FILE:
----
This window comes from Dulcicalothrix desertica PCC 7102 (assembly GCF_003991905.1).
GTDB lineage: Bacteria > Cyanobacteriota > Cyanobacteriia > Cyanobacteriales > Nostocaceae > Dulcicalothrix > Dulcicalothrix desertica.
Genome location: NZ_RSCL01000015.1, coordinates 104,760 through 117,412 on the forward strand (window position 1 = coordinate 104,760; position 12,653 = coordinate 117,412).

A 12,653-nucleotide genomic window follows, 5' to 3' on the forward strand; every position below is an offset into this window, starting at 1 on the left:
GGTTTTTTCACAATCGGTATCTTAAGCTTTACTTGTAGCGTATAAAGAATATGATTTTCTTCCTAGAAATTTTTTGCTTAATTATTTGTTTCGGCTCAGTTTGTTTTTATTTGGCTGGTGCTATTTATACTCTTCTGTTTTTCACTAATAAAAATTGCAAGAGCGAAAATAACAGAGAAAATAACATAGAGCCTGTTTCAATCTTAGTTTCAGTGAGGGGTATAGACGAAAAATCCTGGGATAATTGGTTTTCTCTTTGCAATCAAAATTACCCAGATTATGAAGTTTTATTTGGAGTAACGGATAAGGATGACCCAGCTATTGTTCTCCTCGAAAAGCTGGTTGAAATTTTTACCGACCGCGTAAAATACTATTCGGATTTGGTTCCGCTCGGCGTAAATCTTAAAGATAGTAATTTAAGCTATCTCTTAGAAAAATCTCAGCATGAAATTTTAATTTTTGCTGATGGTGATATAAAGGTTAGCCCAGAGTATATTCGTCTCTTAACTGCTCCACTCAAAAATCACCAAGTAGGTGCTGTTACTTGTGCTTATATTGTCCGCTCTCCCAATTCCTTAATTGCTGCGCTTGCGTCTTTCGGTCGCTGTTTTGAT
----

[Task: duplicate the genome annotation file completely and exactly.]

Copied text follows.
This window comes from Dulcicalothrix desertica PCC 7102 (assembly GCF_003991905.1).
GTDB lineage: Bacteria > Cyanobacteriota > Cyanobacteriia > Cyanobacteriales > Nostocaceae > Dulcicalothrix > Dulcicalothrix desertica.
Genome location: NZ_RSCL01000015.1, coordinates 104,760 through 117,412 on the forward strand (window position 1 = coordinate 104,760; position 12,653 = coordinate 117,412).

A 12,653-nucleotide genomic window follows, 5' to 3' on the forward strand; every position below is an offset into this window, starting at 1 on the left:
GGTTTTTTCACAATCGGTATCTTAAGCTTTACTTGTAGCGTATAAAGAATATGATTTTCTTCCTAGAAATTTTTTGCTTAATTATTTGTTTCGGCTCAGTTTGTTTTTATTTGGCTGGTGCTATTTATACTCTTCTGTTTTTCACTAATAAAAATTGCAAGAGCGAAAATAACAGAGAAAATAACATAGAGCCTGTTTCAATCTTAGTTTCAGTGAGGGGTATAGACGAAAAATCCTGGGATAATTGGTTTTCTCTTTGCAATCAAAATTACCCAGATTATGAAGTTTTATTTGGAGTAACGGATAAGGATGACCCAGCTATTGTTCTCCTCGAAAAGCTGGTTGAAATTTTTACCGACCGCGTAAAATACTATTCGGATTTGGTTCCGCTCGGCGTAAATCTTAAAGATAGTAATTTAAGCTATCTCTTAGAAAAATCTCAGCATGAAATTTTAATTTTTGCTGATGGTGATATAAAGGTTAGCCCAGAGTATATTCGTCTCTTAACTGCTCCACTCAAAAATCACCAAGTAGGTGCTGTTACTTGTGCTTATATTGTCCGCTCTCCCAATTCCTTAATTGCTGCGCTTGCGTCTTTCGGTCGCTGTTTTGAT